Widowland by Pamela Manché Pearce (Green Bottle Press, 2018)
Help me when I collapse.
(from “Widow, Falling”)
The word contains so much. There is resolution. There is mystery. There is story. In grief, there is individuality. Reflection. The phenomena of existence. Of reality. Of mortality. The processes we have of engaging with and understanding the passing of those around us to memory, history, and a physical absence—these processes weigh us down. Discussions of loss are many. Discussions of grief are few, at least in my culture, where I come from. It often feels like holding a flashlight in a cave, seeking out the contours and recesses of an infinity of investigation. Seeking to understand where they have gone, and where I am following.
The significance and the challenge of grief as experience and as culture occasionally is met with art, with creativity, as counter, as balance, as navigation. Widowland by Pamela Manché Pearce is one such act of creation. It is a short chapbook containing 17 poems about grief. About loss. About the death of the poet’s husband. It is a raw glimpse into the texture and energy of these processes of investigation, of understanding, and of living beyond.
We didn’t know when the moment would come.
But I had no escape from being left behind.
Throughout the collection, we are met with the poet who is existing moment to moment, fragment of experience to next fragment. Everything that was, each system of the relationship that was, has been dismantled, and her life, which continues, must go on, no longer paralleled. The weight is real. The presence of disjunction is real. The resolution is existing but has not yet existed and conclusion is needed. Reflection is active. The moments are strange, excessive, and they plunge into the core of the everyday. There is a sense of the brooding, the gothic, the existential. And it is all broken down into moments. Widowland provides, as a collection, an assortment of beautiful and raw moments that tackle an active life without the poet’s other. Without his living presence.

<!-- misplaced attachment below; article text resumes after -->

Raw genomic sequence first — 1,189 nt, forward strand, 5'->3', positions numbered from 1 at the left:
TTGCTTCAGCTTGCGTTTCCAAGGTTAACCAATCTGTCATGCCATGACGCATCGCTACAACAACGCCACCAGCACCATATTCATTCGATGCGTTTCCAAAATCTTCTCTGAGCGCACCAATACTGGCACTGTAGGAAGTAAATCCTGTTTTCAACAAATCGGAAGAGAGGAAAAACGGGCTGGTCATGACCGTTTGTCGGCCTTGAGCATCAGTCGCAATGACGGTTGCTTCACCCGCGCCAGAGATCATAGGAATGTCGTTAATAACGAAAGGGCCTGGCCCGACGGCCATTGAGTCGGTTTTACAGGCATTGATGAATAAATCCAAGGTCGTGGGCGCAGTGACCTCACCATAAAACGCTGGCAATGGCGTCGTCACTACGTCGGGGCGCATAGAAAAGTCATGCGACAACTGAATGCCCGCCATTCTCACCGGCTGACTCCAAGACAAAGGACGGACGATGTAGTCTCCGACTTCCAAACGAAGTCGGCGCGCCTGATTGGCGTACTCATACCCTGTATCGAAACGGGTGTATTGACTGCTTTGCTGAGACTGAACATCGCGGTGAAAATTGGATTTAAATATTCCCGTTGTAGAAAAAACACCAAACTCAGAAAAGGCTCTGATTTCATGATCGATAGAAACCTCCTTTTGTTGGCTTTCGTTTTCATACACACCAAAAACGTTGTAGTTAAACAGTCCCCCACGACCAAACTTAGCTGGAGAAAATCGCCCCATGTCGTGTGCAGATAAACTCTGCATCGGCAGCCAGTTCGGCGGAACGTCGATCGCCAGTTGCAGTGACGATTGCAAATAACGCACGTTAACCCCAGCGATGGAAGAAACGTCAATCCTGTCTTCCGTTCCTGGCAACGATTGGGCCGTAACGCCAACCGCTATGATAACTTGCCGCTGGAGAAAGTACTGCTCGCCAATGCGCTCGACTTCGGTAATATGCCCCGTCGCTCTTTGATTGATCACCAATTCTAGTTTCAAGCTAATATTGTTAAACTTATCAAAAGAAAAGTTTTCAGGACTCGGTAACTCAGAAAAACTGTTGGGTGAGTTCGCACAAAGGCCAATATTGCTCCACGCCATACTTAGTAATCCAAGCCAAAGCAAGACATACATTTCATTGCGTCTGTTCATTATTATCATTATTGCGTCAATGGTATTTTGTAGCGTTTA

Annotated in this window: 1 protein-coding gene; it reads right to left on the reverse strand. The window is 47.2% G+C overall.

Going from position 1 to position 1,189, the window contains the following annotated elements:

In life, death’s interpretation may be spiritual. It may be emotional. It may be of consequence. It may be an enigma. The many interpretive qualities to the light of life indicate just how challenging these processes of grief can be. I appreciate Pearce’s distinct intentionality in approaching the grieving process (in her poetry) as variously as possible. The poems become dynamic in their arrangement across the book, offering the reader the opportunity to be enamored, to be confused, and to be at a loss of engagement. Because ultimately this is work, and there is a capacity within us all to explore this work. And at some point, capacity will be maxed.
What does a well-dressed gentleman wear
to have his corpse set afire?
(from “I Kiss Your Clothes Goodbye”)
There are not many instances of humor or release or relief within Widowland, which makes those instances that do crop up exaggerated and restless. Through confusion, through a reencountered situation or setting, through the novelty of ritual of passing, Pearce relies on the absurdity that is our life and our death and our existence between the two. There is the fleeting sense of lightness that carries the poet along day to day, and night to night. It is satisfying to read her works, anticipate how I would feel, and think about those efforts to reduce the stress, to flit along, and to be. Ultimately, thus, the poet shows where the hidden pockets of relief get to exist, and how death is not excluded from those pockets of relief.
I could not help but connect Pearce’s book and the emotions within to other recent cultural contributions covering similar themes. In the literary canon, Widowland comes not too long after Susan Howe’s stark and visceral This That (2010), which also explored, through poetry, the loss of a husband. Pearce’s book also comes after a handful of produced albums by Mount Eerie singer and songwriter Phil Elverum, albums working through, realizing, and processing the sudden death of his wife. These three releases include A Crow Looked at Me (2017), Now Only (2018), and the live album (after) (2018). These works have been not only widely heard but widely lauded, indicating a great cultural need for exploration and description of death and the resultant widowing.
It is the color of his
that smell of
gasoline as he
cups my face to
kiss my hair
as many cardinals
as I want.
(from “Tree of Cardinals”)
These recent cultural artifacts are matched with countless other distant and recent portrayals of death, dying, grief, and the afterlife. I can’t help but think about Pixar’s Coco (2017) and the upcoming return to Disney’s The Lion King (2019), all of which make death accessible to many audiences and age groups. The themes of loss and grief, of course, are hardly new; and even to acknowledge more recognition now than in previous moments seems like a precarious approach. But there is a canon, and Pearce arrives in it with her own exquisite verse. With this short collection holding up the weight of so much presence and intentionality, I look forward to seeing the poet’s future engagements with this relationship with loss and beyond in her own Widowland.
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All reviews by Greg Bem unless marked otherwise.
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